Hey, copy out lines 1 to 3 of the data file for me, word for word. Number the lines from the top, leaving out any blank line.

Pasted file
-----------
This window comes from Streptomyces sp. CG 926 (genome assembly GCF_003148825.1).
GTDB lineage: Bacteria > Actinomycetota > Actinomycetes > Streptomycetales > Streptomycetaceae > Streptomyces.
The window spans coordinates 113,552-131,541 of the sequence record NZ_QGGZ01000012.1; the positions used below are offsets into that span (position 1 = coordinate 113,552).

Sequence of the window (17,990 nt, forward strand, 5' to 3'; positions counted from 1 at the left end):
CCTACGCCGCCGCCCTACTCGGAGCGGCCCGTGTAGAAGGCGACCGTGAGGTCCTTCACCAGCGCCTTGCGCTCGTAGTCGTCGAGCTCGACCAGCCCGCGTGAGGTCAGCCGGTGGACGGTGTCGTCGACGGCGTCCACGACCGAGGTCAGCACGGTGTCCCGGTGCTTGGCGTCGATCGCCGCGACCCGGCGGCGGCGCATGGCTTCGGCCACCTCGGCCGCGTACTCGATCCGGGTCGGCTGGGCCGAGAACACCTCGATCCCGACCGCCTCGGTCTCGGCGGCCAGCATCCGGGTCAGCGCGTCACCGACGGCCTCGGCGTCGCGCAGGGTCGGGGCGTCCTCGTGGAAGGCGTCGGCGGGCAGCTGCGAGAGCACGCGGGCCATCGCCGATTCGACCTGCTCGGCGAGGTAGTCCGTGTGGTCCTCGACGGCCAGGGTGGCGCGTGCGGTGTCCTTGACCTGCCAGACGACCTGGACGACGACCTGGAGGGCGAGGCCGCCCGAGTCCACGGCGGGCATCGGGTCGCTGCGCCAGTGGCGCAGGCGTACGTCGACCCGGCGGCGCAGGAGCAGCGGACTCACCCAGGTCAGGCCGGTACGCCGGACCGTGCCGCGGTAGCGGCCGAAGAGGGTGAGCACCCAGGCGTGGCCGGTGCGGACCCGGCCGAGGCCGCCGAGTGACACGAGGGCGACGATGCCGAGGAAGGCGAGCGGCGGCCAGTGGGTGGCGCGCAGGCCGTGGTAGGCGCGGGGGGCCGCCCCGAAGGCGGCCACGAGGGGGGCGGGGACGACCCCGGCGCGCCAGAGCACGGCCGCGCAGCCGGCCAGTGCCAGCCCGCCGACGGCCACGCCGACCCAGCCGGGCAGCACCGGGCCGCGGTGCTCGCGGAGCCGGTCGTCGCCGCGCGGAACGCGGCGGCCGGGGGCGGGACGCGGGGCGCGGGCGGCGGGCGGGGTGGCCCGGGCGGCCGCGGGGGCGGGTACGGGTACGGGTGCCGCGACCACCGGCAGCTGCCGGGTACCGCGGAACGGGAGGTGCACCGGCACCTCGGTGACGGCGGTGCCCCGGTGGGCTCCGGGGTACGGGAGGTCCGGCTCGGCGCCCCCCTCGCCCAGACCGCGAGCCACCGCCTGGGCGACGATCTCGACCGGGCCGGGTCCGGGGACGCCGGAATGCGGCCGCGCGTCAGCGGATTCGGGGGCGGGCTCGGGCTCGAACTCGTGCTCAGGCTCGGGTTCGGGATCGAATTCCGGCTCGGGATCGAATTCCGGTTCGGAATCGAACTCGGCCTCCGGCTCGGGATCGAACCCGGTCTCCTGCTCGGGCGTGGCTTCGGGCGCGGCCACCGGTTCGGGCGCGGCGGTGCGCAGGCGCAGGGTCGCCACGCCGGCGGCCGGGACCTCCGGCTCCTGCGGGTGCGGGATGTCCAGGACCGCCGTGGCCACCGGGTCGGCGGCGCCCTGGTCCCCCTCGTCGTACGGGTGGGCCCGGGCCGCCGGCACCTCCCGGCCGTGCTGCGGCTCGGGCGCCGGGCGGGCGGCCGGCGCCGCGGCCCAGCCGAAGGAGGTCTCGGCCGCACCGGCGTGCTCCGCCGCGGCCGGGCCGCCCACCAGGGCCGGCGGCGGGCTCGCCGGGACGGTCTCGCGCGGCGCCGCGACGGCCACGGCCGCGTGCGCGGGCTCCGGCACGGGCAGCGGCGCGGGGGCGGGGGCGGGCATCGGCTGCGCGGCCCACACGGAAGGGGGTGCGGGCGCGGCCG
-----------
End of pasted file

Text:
This window comes from Streptomyces sp. CG 926 (genome assembly GCF_003148825.1).
GTDB lineage: Bacteria > Actinomycetota > Actinomycetes > Streptomycetales > Streptomycetaceae > Streptomyces.
The window spans coordinates 113,552-131,541 of the sequence record NZ_QGGZ01000012.1; the positions used below are offsets into that span (position 1 = coordinate 113,552).